Ultra-Accessible Camp In The Works
SAN ANTONIO — Gordon Hartman, the developer and philanthropist who created the unparalleled Morgan’s Wonderland theme park for people with special needs, is at it again.
His next endeavor will be Morgan’s Wonderland Camp — a $28 million “recreational oasis” that will provide a summer-camp-like experience for people of all ages, with and without special needs.
Hartman said the 100-acre camp would not be possible without the generosity of Valero Energy Corp., its president and CEO, Joe Gorder, and former CEO Bill Klesse. The corporation is donating $15 million — its single largest charitable contribution. Gorder and Klesse are each donating $2.5 million.
Advertisement - Continue Reading Below
“Our entire organization is supportive of this,” Gorder said.
Gorder said he and his wife, Lacie, didn’t need to be convinced about making a donation, having visited Morgan’s Wonderland and Inspiration Island — the adjacent water park — and seen the quality of the operation.
The camp will be on the San Antonio’s North Side near the TPC Golf Course.
Hartman said it will be “ultra-accessible. Both those with and without special needs can come together for fun and understanding in an inclusive environment without physical or economic barriers.”
Once completed, the camp will accommodate up to 525 campers of all ages and staff members. It will have a multi-platform zip line that anyone can ride, including people who use wheelchairs or rely on a breathing apparatus. There will be horseback riding, hiking trails that are wheelchair-accessible, a nature farm with animals, several pools and a lazy river, an archery range, a sports pavilion and a challenge course with climbing walls for campers with varied abilities.
It will also have an arts-and-crafts center, a large tree house, trails for bikes and trikes, a fire pit, 20 cabins, a large welcome center with a kitchen and dining hall, and a camp store.
Camping sessions will last from one to 10 days.
After amassing a fortune in home construction and development, Hartman turned his attention to improving the lives of people with special needs by building Morgan’s Wonderland, a one-of-a-kind park built on a former quarry. He then expanded the park with Morgan’s Inspiration Island, a seasonal water park that offers access to people with special needs.
Hartman, whose parks are named in honor of his daughter who has special needs, routinely underscores that his work in that arena is about creating spaces that break down obstacles and bring people together.
He gets high marks for that from Melanie Cawthon, co-founder and executive director of disABILITYsa, a San Antonio organization devoted to people with disabilities and their families.
“With Morgan’s Wonderland and the water park, and now this new camp, there are places where families can go and enjoy it together,” she said.
Hartman has had a significant impact, particularly on recreational activities for the disability community here, she said, and he’s “really putting his money behind making San Antonio a good place to live and to visit.”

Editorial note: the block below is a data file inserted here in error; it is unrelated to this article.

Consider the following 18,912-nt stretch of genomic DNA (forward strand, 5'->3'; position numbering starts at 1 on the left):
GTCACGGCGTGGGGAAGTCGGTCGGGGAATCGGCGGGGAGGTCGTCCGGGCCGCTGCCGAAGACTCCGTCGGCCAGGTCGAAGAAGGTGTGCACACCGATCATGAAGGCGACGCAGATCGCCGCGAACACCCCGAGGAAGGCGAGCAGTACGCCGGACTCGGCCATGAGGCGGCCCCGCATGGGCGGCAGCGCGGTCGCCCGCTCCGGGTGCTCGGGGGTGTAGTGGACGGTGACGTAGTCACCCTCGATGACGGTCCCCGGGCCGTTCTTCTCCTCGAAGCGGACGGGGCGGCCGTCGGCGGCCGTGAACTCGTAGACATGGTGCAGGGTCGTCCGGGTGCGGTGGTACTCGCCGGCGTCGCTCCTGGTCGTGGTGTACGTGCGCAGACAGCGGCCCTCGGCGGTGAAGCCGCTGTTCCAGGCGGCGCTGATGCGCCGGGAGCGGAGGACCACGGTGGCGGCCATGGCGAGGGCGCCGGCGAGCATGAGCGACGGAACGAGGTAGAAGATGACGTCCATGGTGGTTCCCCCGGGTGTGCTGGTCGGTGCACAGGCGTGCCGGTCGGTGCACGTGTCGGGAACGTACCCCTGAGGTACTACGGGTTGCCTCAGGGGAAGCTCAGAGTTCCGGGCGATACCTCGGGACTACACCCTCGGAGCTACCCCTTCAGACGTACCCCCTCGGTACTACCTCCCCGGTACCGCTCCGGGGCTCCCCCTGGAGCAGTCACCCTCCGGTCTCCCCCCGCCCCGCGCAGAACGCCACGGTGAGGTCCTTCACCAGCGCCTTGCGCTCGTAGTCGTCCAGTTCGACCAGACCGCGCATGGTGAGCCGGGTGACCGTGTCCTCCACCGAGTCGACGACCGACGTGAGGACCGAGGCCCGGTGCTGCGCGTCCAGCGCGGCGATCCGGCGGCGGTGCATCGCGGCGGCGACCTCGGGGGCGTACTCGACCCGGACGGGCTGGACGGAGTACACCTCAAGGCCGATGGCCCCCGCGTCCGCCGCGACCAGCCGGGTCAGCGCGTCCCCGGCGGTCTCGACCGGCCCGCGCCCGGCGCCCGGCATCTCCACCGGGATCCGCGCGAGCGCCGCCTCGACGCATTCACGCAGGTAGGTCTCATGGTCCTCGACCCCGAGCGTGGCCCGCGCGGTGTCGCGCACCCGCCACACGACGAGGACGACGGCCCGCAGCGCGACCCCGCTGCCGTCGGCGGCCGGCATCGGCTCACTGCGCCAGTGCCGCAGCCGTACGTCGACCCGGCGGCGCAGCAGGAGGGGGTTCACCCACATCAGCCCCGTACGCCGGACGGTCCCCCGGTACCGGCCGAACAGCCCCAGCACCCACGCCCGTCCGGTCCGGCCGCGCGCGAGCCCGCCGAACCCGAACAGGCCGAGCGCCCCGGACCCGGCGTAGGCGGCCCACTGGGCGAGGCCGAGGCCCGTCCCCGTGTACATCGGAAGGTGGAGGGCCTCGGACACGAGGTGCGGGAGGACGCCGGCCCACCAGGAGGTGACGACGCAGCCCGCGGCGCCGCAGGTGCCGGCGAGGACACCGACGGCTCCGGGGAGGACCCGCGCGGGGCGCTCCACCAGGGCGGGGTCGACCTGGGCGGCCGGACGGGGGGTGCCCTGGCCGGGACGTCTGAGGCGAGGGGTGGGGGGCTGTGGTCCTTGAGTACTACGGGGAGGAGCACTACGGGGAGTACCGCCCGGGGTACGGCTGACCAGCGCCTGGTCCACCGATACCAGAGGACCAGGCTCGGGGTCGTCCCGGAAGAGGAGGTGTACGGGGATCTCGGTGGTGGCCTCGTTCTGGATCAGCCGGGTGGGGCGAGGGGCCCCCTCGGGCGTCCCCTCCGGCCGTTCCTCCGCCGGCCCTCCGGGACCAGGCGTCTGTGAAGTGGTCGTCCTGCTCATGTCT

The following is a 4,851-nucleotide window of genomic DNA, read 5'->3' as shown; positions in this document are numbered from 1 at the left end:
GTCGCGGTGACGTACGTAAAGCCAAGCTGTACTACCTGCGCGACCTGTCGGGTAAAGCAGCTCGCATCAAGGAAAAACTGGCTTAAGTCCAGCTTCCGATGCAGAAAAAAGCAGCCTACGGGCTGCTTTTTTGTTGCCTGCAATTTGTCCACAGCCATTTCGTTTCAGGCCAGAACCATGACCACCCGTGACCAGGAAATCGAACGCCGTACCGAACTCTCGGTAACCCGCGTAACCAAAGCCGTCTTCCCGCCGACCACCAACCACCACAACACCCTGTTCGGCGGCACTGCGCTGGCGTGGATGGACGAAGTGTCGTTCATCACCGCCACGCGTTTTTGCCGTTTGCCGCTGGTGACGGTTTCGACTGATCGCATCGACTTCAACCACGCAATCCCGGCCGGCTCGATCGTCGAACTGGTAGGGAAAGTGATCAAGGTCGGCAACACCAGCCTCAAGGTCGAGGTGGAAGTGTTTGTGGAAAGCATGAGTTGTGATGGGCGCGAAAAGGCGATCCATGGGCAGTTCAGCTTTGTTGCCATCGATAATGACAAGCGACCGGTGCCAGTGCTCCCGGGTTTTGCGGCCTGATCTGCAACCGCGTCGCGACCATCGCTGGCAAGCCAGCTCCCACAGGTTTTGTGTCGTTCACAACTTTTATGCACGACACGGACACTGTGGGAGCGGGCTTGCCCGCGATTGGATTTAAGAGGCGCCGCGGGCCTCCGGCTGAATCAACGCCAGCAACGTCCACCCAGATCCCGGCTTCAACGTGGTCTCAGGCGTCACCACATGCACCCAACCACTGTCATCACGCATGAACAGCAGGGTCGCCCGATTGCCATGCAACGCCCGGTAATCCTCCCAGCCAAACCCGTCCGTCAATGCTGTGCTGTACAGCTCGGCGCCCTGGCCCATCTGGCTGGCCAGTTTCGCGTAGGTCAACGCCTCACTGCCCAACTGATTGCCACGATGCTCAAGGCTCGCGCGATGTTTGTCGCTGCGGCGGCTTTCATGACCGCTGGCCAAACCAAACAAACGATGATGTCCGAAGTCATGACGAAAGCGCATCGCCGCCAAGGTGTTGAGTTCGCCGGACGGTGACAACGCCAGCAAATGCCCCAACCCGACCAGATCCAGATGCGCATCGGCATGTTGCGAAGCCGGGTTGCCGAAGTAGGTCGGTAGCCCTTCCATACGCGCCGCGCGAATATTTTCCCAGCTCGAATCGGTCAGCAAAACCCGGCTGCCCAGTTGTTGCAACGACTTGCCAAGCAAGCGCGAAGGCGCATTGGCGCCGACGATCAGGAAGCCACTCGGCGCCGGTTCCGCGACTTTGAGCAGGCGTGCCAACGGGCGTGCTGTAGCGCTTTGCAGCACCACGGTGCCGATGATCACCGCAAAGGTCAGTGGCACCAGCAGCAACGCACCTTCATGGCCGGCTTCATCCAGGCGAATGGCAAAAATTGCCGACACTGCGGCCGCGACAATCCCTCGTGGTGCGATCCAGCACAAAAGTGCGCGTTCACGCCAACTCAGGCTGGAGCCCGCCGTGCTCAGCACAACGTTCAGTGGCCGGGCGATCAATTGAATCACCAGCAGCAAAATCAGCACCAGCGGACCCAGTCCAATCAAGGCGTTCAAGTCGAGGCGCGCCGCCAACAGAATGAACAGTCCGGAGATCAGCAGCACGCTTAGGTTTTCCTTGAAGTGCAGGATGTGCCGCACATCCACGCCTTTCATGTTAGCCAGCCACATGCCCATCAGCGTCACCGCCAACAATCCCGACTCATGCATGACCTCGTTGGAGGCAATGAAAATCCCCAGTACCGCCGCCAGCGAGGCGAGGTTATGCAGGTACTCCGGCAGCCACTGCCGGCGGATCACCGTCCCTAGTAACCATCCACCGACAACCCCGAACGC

The existing parks have been a beacon, attracting people from all over the world. Hartman expects the camp will further the mission.
As Hartman began assembling the half-dozen separate properties that comprise the camp land, he approached Patti Nett, who had a 5,500-square-foot home on 7.7 acres. She and her late husband, Robert, had lived there since 2001.
Hartman said she told him that her husband had been a doctor who worked with people with disabilities, and they’d hoped their land would not be developed. She agreed to sell her property to Hartman’s nonprofit.
The home will be transformed into the camp’s medical center, with isolation rooms, exam rooms and a secure drug storage, all managed by a full-time doctor and nurse, Hartman said.
While designing the project, Hartman said he’s worked with city officials to ensure the camp facilities will be congruent with the city’s mission to protect the quantity and quality of water entering the Edwards Aquifer on the property, which is outside of the city limits.
Last week, the City Council approved the purchase of a $3 million conservation easement on the property through San Antonio’s Edwards Aquifer Protection Program. Voters approved a sales tax to fund the purchase of land or development rights in sensitive areas over the Edwards in order to safeguard San Antonio’s main water supply.
In the same transaction, the city also purchased outright more than 150 acres adjacent to the camp land for $5.5 million.
During his announcement, Hartman said he and his wife have been asked why they’re moving so quickly to create the camp. It’s just been two years since they opened Morgan’s Inspiration Island.
There are a number of reasons, he said. One is the joy he sees in his daughter when she goes to camp. He and his wife have learned not to tell her about camp until it’s time to leave. Otherwise, it will become her only topic of conversation, Hartman said, amusing the audience.
Actually, it boils down this, he said: “There’s a lot of need. … Nothing can compare to a summer-camp-like experience.”
© 2019 San Antonio Express-News
Distributed by Tribune Content Agency, LLC